Clearly, the key theme through all these moves is lowering barriers to AR creation and distribution. That goes for both independent developers and advertisers. The former create content that grow Facebook usage and engagement, while the latter bring in the dollars. And it’s working so far…
“When A/B tested against non-AR ads, [AR] drives significantly more conversions,” said Xu. “The next step is making the creation of these assets far easier and cheaper. One potential way to do that a tool where advertisers simply upload 3D models and we auto-generate AR effect for them.”
Building on the above opportunities, Facebook is taking AR development seriously. That goes for the tools its building for developers in the Spark AR platform as just explored. But it also applies to the experiences its developing internally to inspire developers with use cases that work.
According to Facebook Camera lead Ficus Kirkpatrick, a platform like Facebook has to strike this balance between guiding developers with AR best practices, and letting them experiment. He says it does this by seeding the ecosystem with a few proven “lighthouse” AR experiences.
“It’s really important that we as the platform set examples of what can be done,” he told Techcrunch on stage. “It doesn’t foreclose any opportunity to do something new and creative, and it does maybe inspire people who need that initial push to start from a new jumping-off point.”
One example of a “lighthouse” is Story Time in Facebook Portal. It adds AR animations like selfie lenses for adults telling stories (think: grandparents) to children remotely. Super Ventures’ Tom Emrich heralds it as a “trojan horse” for AR in the home. Other lighthouses involve commerce.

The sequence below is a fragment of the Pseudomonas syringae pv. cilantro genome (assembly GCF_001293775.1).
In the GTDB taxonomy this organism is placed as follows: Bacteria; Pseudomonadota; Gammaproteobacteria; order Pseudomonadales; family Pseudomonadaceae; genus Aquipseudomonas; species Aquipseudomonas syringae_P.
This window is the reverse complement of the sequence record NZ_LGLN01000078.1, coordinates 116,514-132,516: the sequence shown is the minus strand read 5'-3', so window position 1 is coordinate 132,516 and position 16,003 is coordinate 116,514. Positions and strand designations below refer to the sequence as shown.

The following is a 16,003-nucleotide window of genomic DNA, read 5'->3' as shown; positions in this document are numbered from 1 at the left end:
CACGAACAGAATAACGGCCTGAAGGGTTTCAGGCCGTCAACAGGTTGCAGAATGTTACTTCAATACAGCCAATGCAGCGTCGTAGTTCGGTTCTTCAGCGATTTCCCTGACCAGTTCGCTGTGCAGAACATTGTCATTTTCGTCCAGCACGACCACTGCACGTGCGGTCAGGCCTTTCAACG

“In commerce in particular, we’re running some interesting tests where you can try on sunglasses before you buy them, and you can try on makeup before you buy it,” said Kirkpatrick. “Cases like that are interesting and solve problems for people and maybe save you a trip to the store.”
Threading the Needle
When working on lighthouse experiences or any Facebook-branded AR product, Kirkpatrick also has firmly held quality standards and design principles. This primarily includes building for native utility and repeat/active use as opposed to novelty. His team has specific protocols to achieve this.
“It’s about thinking ‘Is this something that someone will come back to, or is it kind of a splashy thing?’” he said during the on-stage interview. “Then we do a ton of testing… internal testing… user research. At the end of the day, the test for us is if people are coming back to use it.”
In early days, these success factors are mostly unknown and it’s a game of feeling out what resonates with users. But as an industry, shared best practices are emerging — many based on physical realities of mobile AR. For example, design around the limitation of short sessions.
“There are a couple of things that are pretty different about a handheld device,” said Kirkpatrick. “Notions like going up and seeing an augmented street sign, isn’t really going to work because nobody’s going to walk around with their hand out like this [gesturing] all day long.”
There’s also the concept of “activation energy” which is the friction to launch an AR experience. For example, app downloads (as opposed to web AR) are an adoption barrier for this reason. In short, the appeal or utility of the AR experience has to outweigh the activation energy.
“[It’s] use cases that are so valuable and promising that they’re worth overcoming the friction of taking your phone out of your pocket and getting into an app.” he said. “There are quite thin needles we need to thread in terms of finding cases that actually work like that on handhelds.”